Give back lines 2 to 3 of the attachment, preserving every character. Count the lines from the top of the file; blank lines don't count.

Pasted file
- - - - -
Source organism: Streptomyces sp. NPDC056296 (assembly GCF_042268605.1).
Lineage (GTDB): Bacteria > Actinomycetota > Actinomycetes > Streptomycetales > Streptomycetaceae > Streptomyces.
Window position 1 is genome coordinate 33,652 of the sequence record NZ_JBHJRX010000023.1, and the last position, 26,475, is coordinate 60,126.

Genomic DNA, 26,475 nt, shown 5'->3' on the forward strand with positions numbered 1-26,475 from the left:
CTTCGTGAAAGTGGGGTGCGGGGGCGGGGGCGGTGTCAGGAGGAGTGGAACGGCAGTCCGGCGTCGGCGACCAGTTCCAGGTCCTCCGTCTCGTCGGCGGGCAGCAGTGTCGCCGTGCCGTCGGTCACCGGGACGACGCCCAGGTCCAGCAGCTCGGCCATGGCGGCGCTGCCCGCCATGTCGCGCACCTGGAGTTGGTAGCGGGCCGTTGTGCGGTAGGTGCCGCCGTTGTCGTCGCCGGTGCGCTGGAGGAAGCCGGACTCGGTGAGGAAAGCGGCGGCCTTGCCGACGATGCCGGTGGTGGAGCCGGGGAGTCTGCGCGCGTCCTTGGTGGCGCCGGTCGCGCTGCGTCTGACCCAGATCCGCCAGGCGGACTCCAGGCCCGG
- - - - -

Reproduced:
Lineage (GTDB): Bacteria > Actinomycetota > Actinomycetes > Streptomycetales > Streptomycetaceae > Streptomyces.
Window position 1 is genome coordinate 33,652 of the sequence record NZ_JBHJRX010000023.1, and the last position, 26,475, is coordinate 60,126.